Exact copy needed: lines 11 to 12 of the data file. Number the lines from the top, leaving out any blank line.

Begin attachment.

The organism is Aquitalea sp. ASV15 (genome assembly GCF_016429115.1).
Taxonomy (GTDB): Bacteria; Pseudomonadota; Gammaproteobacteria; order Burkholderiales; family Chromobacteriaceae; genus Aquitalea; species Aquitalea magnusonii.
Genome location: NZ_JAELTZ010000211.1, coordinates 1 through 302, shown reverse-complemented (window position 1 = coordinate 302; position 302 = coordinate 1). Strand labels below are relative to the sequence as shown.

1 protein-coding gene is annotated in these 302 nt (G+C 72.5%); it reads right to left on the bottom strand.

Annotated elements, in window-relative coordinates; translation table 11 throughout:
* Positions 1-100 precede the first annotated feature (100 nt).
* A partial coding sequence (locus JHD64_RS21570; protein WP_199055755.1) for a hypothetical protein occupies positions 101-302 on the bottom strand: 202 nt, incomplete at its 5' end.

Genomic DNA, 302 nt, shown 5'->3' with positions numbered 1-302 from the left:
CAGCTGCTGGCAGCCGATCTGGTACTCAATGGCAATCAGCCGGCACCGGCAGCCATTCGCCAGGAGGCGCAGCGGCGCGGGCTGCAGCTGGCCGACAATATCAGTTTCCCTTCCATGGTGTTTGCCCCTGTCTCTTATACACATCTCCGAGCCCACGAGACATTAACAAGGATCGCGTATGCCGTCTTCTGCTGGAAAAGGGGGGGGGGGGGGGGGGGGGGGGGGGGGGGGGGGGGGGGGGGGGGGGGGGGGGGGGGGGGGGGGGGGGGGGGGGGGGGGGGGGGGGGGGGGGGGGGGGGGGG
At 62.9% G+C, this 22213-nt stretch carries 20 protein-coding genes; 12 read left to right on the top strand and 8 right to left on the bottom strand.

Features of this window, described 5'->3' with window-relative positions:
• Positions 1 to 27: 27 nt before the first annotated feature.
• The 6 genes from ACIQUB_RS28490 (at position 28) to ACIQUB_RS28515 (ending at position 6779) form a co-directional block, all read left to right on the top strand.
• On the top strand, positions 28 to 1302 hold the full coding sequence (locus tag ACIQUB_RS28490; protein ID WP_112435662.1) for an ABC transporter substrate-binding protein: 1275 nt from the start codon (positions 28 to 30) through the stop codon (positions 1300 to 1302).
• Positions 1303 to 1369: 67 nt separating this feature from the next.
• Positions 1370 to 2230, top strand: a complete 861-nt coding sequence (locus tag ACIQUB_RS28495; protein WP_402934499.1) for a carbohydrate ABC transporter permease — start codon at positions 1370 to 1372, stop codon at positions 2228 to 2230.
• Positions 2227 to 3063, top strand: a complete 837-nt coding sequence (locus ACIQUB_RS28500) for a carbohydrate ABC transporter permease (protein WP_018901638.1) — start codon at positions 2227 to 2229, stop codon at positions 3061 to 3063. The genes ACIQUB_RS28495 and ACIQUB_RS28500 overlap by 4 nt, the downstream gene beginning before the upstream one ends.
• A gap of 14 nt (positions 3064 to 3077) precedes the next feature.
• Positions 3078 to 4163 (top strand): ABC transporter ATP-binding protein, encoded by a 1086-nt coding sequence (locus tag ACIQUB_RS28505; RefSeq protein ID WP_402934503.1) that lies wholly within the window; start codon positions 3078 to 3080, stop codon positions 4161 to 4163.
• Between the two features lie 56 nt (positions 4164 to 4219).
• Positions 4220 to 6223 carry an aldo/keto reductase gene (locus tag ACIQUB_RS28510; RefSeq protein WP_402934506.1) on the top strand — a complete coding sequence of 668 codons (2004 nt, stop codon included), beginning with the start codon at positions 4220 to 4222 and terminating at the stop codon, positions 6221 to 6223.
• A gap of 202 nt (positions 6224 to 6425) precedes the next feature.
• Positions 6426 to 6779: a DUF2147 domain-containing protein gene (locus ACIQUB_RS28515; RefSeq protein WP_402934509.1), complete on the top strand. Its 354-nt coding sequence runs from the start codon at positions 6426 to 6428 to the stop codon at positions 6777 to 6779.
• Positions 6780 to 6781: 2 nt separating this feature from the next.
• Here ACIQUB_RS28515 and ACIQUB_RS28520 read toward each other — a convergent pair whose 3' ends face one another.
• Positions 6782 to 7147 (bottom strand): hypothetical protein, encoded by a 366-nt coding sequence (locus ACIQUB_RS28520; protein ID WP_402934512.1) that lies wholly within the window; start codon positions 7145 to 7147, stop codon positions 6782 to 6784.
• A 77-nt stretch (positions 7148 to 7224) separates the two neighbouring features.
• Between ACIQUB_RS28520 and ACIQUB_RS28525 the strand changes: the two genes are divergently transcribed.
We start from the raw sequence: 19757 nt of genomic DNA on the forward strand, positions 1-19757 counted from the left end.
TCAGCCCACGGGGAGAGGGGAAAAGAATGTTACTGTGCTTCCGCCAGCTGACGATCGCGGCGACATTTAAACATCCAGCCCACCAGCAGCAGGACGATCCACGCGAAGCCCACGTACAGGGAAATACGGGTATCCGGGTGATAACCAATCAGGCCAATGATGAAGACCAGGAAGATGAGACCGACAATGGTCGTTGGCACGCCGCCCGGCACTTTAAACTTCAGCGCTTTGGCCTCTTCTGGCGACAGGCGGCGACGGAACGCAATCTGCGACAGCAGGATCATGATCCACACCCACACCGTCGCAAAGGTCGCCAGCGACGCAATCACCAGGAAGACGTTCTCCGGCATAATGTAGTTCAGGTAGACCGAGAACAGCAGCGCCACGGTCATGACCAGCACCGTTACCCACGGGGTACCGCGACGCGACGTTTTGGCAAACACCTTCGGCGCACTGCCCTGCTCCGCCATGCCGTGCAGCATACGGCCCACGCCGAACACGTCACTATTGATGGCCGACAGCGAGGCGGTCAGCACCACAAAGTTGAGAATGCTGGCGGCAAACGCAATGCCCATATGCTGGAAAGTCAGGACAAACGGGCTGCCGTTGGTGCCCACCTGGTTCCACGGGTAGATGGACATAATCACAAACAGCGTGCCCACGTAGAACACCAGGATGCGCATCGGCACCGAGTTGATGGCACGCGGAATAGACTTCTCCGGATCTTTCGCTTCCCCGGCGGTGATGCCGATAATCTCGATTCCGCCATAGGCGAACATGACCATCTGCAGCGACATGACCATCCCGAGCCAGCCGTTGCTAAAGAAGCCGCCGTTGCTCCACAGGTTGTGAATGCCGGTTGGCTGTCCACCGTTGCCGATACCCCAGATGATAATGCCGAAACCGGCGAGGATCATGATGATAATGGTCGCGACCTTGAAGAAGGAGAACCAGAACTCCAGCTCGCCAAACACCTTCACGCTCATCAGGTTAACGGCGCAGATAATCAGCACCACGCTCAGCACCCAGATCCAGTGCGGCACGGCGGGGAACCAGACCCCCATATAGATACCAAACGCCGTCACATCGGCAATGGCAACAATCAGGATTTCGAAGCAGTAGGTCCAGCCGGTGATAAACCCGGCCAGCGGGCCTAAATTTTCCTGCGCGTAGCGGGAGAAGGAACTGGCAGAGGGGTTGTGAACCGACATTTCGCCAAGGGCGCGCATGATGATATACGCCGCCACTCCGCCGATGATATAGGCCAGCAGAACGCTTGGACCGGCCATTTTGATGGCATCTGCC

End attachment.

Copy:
Features of this window, described 5'->3' with window-relative positions:
• Positions 1 to 27: 27 nt before the first annotated feature.